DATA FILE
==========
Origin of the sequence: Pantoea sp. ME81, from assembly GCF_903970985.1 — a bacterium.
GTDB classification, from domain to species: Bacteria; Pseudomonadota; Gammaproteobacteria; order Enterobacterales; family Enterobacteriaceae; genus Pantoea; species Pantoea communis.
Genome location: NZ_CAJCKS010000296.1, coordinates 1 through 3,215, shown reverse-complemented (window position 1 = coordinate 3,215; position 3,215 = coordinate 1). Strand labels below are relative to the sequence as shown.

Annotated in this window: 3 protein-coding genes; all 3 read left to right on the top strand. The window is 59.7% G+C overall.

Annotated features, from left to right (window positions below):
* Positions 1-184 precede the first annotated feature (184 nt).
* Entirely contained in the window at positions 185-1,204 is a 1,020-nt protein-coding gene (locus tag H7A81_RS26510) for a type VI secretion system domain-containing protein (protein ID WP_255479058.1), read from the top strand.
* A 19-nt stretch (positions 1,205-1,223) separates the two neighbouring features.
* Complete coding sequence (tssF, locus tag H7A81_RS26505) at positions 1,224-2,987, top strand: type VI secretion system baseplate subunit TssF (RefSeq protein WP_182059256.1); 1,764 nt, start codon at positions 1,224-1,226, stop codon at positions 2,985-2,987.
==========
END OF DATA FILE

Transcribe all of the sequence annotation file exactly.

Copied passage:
Origin of the sequence: Pantoea sp. ME81, from assembly GCF_903970985.1 — a bacterium.
GTDB classification, from domain to species: Bacteria; Pseudomonadota; Gammaproteobacteria; order Enterobacterales; family Enterobacteriaceae; genus Pantoea; species Pantoea communis.
Genome location: NZ_CAJCKS010000296.1, coordinates 1 through 3,215, shown reverse-complemented (window position 1 = coordinate 3,215; position 3,215 = coordinate 1). Strand labels below are relative to the sequence as shown.

Annotated in this window: 3 protein-coding genes; all 3 read left to right on the top strand. The window is 59.7% G+C overall.

Annotated features, from left to right (window positions below):
* Positions 1-184 precede the first annotated feature (184 nt).
* Entirely contained in the window at positions 185-1,204 is a 1,020-nt protein-coding gene (locus tag H7A81_RS26510) for a type VI secretion system domain-containing protein (protein ID WP_255479058.1), read from the top strand.
* A 19-nt stretch (positions 1,205-1,223) separates the two neighbouring features.
* Complete coding sequence (tssF, locus tag H7A81_RS26505) at positions 1,224-2,987, top strand: type VI secretion system baseplate subunit TssF (RefSeq protein WP_182059256.1); 1,764 nt, start codon at positions 1,224-1,226, stop codon at positions 2,985-2,987.